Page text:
Written by Gordon Korman

Publisher’s Summary:
Chase does not remember falling off the roof, in fact he does not remember anything about himself, and when he gets back to middle school he begins to learn who he was through the reactions of the other kids–trouble is, he really is not sure he likes the Chase that is being revealed, but can he take the opportunity amnesia has provided and restart his life?

Primary Source Pairing:
Chase doesn’t remember a lot about his life before the fall, but when he is volunteering at the Portland Street Assisted Living Residence and notices a black and white photograph of resident Mr. Solway and President Truman, he remembers enough to realize that receiving the Medal of Honor is a really big deal. Not only does the relationship with Mr. Solway create a new version of Chase as he is rebuilding himself, but it also helps him remember some of his past, even if it is undesirable and incredibly disappointing. For this primary source pairing, invite students to study a photograph of the Medal of Honor. Encourage students to learn more about this special distinction and discuss the role of the Medal of Honor in Chase’s recovery in the book Restart.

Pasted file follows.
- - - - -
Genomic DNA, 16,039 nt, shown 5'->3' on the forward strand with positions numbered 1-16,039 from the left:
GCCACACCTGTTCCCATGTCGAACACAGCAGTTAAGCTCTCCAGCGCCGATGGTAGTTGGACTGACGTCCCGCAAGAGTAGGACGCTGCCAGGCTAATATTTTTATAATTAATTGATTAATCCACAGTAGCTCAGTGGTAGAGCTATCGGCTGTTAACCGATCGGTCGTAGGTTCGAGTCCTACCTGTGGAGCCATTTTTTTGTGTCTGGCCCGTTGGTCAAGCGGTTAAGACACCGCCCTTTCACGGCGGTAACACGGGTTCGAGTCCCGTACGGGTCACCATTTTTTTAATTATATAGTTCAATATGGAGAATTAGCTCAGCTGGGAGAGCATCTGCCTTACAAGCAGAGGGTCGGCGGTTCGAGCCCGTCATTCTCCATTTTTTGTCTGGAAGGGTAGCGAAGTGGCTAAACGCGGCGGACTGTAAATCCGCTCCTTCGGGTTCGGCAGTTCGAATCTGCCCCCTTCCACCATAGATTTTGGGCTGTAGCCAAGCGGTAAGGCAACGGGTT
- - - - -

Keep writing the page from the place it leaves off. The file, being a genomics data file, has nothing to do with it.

Questions for Discussion:

  • Describe what you see.
  • What do you notice first?
  • How much of the text can you read? What does it say?
  • What do you see that looks strange or unfamiliar?
  • How are the words arranged?
  • Find something small but interesting.
  • Why is the Medal of Honor an important part of Chase’s recovery in the book Restart?

Book Cover and Summary: Follett
Medal Of Honor photograph: Wikimedia Commons